SITA remains carbon-neutral with circular economy approach
The circular economy model adopted by recycling and waste management company SITA kept the firm carbon-neutral in 2013, despite emitting 578,000 tonnes of carbon dioxide.
According to the firm's new sustainability report, C02 emissions were offset by the 855,000 Mwh of electricity generated from energy recovery schemes.
More than 500,000 Mwh of electricity was generated by the landfill gas process, where methane from landfill sites is captured and converted. Another 341,000 Mwh was produced through incinerating waste instead of fossil fuels to power steam turbines.
"Recovering energy from waste can benefit the environment, reduce carbon emissions, reduce reliance on finite resources and provide economic opportunities," said the report.
SITA also recycled 62% of the 8.7 million tonnes of waste it handled in 2013; well ahead of the EU target of 50% recycling for household waste.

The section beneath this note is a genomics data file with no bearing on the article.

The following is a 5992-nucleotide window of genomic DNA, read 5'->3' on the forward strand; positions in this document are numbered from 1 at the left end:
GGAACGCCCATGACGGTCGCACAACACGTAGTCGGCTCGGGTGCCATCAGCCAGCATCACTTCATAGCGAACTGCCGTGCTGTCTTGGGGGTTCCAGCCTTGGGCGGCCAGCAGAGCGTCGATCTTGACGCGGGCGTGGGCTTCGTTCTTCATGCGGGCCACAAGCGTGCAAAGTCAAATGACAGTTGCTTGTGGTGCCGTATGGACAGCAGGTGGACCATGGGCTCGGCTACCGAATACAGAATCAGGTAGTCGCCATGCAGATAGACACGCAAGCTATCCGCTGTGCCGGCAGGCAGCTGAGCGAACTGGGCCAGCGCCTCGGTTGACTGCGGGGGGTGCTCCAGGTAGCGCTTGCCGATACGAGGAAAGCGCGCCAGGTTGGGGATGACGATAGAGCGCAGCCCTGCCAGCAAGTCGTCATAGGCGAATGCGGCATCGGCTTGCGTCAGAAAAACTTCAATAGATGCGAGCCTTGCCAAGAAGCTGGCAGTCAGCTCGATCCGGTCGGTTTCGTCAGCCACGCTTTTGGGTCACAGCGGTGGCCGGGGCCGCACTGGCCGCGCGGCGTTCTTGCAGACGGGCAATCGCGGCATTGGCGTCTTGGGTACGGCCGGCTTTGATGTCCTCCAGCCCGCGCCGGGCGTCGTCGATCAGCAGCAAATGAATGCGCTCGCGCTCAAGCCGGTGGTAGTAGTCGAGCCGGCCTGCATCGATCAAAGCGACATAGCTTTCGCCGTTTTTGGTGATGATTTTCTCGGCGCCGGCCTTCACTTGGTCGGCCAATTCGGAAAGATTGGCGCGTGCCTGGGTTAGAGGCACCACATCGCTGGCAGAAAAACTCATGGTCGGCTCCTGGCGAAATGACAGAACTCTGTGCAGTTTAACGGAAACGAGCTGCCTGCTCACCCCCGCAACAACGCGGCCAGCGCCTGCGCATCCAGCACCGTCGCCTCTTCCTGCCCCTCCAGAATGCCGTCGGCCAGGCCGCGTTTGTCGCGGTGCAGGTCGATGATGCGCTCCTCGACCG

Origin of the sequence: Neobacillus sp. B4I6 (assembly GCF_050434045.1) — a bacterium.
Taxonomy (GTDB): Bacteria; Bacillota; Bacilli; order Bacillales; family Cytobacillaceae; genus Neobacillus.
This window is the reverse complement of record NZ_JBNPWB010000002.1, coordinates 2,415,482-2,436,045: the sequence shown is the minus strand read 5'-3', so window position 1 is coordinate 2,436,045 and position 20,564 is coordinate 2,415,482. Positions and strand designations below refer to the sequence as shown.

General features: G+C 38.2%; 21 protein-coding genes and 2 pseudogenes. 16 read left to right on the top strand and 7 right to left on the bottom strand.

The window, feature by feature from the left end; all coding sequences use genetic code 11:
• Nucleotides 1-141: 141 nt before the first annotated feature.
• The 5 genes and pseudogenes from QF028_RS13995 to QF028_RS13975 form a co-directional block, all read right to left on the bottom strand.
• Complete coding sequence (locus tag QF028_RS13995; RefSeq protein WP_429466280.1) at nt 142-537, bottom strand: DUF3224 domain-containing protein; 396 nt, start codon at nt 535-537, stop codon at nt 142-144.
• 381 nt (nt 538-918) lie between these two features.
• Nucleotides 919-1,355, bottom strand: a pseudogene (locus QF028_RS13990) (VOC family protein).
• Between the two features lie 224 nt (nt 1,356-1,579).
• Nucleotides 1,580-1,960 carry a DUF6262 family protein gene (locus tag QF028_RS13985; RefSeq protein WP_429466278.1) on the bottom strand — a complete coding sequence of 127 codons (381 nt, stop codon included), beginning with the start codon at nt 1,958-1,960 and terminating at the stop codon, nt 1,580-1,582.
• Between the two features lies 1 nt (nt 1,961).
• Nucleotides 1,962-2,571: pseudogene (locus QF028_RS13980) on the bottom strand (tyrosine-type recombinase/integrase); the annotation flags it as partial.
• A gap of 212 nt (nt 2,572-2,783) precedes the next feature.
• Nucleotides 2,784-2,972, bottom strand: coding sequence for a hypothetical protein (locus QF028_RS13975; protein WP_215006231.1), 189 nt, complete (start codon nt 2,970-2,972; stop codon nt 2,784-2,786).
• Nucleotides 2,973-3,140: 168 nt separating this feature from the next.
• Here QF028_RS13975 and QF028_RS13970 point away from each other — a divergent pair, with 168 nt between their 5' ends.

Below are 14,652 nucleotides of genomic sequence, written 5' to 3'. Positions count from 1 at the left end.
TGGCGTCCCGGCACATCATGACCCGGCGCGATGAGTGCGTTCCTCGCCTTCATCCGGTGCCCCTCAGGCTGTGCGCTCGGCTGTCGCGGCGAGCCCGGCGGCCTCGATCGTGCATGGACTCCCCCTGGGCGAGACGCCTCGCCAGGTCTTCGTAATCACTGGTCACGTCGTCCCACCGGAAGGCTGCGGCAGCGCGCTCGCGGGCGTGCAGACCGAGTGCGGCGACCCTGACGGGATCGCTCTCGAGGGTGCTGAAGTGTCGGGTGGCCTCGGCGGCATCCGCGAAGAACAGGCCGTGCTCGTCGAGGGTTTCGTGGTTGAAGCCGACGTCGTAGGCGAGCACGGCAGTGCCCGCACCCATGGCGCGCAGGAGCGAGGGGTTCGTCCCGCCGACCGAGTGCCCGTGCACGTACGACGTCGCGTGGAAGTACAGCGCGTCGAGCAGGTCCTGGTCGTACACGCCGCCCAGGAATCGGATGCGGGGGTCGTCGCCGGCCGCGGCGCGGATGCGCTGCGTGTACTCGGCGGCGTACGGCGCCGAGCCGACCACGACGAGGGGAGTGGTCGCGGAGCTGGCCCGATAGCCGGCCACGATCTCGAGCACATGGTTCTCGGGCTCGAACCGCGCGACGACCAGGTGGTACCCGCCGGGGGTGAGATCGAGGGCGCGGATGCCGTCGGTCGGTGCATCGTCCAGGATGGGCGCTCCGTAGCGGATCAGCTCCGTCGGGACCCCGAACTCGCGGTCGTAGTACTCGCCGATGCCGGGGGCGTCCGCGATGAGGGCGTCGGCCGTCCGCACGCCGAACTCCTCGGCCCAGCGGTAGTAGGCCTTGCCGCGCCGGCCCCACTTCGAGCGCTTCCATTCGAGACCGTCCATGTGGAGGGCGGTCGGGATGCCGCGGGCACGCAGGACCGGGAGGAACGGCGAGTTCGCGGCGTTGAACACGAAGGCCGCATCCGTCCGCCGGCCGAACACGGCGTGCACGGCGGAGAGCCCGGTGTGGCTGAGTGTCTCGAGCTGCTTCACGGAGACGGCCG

Symptomatic of SITA's approach is the company's Shred to Tissue initiative which shreds confidential documents then processes them into tissue paper.
"The scheme exemplifies the circular economy in its simplest terms," the report added. "It takes something considered as end-of-life waste and turns it into a useful new product."
Despite the firm's own successes, SITA chief executive David Palmer-Jones recently wrote in an edie blog that government intervention in the market was needed to incentivise a circular economy.
"A recent UN Global Compact survey of 1000 leading CEOs found that, many had taken their companies as far as they could [on sustainability], given the structures, incentives and demands of the market," wrote Palmer-Jones.
"Their greatest problem was the lack of a link between sustainability and business value. The market was still heavily tilted in favour of the linear economy, giving companies with a linear business model a competitive edge."
In August, SITA agreed a deal to transform large landfill sites into solar power farms, generating energy for the National Grid. Read more here.